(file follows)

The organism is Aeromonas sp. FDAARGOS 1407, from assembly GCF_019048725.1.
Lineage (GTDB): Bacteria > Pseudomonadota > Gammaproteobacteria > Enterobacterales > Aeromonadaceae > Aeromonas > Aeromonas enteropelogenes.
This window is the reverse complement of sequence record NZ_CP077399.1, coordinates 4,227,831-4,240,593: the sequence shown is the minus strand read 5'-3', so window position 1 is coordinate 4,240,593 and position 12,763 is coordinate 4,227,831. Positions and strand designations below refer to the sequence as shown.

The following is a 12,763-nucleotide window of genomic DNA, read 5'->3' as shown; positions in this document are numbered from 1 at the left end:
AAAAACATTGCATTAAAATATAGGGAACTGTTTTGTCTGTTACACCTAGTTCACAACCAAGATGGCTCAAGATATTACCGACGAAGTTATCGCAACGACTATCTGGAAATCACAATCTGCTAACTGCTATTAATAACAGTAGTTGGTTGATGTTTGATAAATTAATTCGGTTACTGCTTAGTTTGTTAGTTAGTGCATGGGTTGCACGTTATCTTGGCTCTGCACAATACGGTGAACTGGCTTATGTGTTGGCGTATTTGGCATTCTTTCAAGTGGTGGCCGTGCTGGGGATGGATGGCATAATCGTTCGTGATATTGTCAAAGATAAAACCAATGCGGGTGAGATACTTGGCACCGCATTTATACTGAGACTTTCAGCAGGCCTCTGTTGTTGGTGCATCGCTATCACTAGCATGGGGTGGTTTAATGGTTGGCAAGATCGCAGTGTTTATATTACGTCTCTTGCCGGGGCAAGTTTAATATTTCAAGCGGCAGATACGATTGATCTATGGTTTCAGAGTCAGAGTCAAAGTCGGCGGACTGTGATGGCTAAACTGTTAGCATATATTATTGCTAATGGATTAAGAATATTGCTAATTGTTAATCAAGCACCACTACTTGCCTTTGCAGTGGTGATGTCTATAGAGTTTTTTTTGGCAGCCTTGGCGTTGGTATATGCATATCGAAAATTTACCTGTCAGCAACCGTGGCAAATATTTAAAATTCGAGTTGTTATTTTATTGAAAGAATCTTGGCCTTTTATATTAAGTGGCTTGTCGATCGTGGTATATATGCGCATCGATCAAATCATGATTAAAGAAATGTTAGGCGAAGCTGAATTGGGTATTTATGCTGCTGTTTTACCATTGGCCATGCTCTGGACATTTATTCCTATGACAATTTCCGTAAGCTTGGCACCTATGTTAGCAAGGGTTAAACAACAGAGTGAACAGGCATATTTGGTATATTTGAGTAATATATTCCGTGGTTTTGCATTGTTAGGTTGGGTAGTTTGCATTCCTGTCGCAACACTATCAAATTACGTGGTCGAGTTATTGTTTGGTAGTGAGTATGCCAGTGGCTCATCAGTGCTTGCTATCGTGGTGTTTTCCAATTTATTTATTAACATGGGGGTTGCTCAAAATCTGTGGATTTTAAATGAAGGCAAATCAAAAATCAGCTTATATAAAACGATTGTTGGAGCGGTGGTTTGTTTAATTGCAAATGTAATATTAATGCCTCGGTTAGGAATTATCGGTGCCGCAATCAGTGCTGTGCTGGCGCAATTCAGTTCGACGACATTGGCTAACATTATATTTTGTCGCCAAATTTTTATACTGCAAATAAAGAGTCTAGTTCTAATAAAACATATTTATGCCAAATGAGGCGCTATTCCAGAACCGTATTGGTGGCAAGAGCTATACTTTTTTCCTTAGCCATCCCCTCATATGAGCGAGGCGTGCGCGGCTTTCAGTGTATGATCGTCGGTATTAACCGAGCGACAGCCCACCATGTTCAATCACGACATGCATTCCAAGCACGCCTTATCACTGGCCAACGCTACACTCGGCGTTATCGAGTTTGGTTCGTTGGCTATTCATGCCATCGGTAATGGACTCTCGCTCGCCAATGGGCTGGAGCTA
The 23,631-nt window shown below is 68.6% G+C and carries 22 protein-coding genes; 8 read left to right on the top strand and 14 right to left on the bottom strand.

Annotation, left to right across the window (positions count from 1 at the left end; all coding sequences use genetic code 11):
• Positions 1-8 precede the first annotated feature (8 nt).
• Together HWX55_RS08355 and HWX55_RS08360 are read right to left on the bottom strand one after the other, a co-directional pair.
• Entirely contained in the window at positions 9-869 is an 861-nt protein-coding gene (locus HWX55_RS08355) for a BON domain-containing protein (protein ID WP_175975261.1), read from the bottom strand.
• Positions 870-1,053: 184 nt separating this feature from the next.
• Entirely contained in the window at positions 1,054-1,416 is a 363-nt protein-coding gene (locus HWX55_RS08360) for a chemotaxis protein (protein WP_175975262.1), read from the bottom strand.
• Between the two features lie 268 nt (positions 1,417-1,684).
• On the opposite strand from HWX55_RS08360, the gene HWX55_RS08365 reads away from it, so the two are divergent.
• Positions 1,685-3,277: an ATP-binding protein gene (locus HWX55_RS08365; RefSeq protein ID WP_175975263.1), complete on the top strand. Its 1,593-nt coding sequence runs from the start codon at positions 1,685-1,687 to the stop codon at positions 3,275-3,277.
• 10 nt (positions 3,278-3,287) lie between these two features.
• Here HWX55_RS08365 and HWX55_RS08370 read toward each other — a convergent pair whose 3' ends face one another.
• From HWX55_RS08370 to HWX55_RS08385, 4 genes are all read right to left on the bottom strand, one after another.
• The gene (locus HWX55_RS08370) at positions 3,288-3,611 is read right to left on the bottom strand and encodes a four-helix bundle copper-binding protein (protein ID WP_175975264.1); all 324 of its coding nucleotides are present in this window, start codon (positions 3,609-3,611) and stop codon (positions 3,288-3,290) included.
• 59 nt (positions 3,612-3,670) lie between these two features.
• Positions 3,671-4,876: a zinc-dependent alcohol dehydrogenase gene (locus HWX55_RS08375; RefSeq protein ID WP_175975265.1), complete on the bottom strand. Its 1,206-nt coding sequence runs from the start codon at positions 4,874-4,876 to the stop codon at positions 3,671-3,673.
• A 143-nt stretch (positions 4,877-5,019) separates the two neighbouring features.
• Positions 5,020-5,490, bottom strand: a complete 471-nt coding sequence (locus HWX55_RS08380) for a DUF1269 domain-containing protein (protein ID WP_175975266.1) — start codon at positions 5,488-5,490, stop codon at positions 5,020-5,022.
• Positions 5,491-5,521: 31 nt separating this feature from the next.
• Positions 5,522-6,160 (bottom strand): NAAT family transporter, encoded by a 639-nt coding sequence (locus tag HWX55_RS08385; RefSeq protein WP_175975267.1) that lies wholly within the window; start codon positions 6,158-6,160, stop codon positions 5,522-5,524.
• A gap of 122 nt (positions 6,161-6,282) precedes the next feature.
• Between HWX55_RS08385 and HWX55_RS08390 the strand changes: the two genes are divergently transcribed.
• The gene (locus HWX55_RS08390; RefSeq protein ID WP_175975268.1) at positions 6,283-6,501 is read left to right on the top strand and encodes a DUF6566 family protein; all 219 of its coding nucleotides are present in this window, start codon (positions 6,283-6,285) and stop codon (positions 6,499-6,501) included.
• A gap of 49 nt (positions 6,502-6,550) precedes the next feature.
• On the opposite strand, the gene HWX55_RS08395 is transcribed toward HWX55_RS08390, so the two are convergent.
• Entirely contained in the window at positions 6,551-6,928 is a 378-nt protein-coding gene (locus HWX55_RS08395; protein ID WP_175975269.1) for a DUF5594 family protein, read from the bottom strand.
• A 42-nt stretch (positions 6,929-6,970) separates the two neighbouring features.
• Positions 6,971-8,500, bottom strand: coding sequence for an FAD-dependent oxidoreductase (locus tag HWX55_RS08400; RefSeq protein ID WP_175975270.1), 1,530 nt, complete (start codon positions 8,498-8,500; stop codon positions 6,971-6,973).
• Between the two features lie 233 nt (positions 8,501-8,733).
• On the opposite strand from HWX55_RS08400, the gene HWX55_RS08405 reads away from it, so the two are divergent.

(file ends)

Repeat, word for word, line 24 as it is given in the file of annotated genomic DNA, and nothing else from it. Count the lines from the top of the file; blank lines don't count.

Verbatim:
• Positions 5,491-5,521: 31 nt separating this feature from the next.